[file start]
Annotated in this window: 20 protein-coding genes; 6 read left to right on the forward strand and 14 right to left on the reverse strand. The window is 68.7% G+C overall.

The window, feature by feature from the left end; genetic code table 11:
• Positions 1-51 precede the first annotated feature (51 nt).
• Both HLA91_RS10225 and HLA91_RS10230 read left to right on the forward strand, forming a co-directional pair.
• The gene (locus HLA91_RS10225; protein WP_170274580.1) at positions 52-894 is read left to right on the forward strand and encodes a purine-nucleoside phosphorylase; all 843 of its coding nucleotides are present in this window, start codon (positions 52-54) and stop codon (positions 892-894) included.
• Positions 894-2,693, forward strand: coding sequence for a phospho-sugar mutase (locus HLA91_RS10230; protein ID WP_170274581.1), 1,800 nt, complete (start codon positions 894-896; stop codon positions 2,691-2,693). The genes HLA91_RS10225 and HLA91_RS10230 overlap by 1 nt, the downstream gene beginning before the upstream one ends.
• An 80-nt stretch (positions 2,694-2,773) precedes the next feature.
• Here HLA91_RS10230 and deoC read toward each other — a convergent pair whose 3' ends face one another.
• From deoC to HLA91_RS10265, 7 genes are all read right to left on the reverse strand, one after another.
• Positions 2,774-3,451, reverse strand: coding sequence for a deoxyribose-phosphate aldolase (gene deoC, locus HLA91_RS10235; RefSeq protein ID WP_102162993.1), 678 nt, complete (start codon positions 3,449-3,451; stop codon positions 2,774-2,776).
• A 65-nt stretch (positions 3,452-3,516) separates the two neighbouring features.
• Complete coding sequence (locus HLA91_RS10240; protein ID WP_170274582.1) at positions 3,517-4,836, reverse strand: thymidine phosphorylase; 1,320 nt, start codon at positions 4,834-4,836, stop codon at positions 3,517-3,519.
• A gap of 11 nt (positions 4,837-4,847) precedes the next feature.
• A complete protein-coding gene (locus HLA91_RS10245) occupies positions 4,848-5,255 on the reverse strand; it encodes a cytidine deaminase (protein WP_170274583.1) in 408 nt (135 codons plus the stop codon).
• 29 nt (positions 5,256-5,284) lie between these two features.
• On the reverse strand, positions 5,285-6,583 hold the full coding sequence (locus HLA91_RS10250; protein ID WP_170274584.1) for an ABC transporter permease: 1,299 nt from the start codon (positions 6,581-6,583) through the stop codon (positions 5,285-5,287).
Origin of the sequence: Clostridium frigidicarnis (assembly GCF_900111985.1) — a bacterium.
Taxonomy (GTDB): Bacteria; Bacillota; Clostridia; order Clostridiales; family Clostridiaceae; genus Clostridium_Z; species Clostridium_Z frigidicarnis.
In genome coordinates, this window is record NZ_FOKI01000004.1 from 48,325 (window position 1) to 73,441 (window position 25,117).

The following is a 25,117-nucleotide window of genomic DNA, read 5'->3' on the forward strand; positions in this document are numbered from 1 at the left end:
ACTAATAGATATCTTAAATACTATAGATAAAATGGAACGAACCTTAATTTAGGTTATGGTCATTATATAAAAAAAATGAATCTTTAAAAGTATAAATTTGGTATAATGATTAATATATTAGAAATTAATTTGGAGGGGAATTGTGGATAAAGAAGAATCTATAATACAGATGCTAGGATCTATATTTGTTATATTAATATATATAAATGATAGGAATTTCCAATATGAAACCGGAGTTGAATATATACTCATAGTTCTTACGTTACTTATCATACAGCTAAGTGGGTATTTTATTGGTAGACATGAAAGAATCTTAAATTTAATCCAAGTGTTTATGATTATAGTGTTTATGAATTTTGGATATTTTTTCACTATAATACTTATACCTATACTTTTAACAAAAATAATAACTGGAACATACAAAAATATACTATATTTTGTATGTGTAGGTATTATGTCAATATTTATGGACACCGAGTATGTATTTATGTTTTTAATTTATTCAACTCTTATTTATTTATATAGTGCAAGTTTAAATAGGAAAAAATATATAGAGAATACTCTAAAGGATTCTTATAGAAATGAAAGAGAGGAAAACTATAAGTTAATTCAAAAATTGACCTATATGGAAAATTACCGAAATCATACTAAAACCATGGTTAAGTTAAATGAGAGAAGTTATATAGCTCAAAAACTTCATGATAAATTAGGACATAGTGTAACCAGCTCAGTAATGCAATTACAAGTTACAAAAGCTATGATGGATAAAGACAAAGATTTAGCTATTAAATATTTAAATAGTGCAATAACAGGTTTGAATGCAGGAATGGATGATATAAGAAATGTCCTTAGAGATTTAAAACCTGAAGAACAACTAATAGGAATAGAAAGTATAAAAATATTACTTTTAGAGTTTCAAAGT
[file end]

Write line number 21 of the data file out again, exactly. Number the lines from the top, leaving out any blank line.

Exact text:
ACTAATAGATATCTTAAATACTATAGATAAAATGGAACGAACCTTAATTTAGGTTATGGTCATTATATAAAAAAAATGAATCTTTAAAAGTATAAATTTGGTATAATGATTAATATATTAGAAATTAATTTGGAGGGGAATTGTGGATAAAGAAGAATCTATAATACAGATGCTAGGATCTATATTTGTTATATTAATATATATAAATGATAGGAATTTCCAATATGAAACCGGAGTTGAATATATACTCATAGTTCTTACGTTACTTATCATACAGCTAAGTGGGTATTTTATTGGTAGACATGAAAGAATCTTAAATTTAATCCAAGTGTTTATGATTATAGTGTTTATGAATTTTGGATATTTTTTCACTATAATACTTATACCTATACTTTTAACAAAAATAATAACTGGAACATACAAAAATATACTATATTTTGTATGTGTAGGTATTATGTCAATATTTATGGACACCGAGTATGTATTTATGTTTTTAATTTATTCAACTCTTATTTATTTATATAGTGCAAGTTTAAATAGGAAAAAATATATAGAGAATACTCTAAAGGATTCTTATAGAAATGAAAGAGAGGAAAACTATAAGTTAATTCAAAAATTGACCTATATGGAAAATTACCGAAATCATACTAAAACCATGGTTAAGTTAAATGAGAGAAGTTATATAGCTCAAAAACTTCATGATAAATTAGGACATAGTGTAACCAGCTCAGTAATGCAATTACAAGTTACAAAAGCTATGATGGATAAAGACAAAGATTTAGCTATTAAATATTTAAATAGTGCAATAACAGGTTTGAATGCAGGAATGGATGATATAAGAAATGTCCTTAGAGATTTAAAACCTGAAGAACAACTAATAGGAATAGAAAGTATAAAAATATTACTTTTAGAGTTTCAAAGT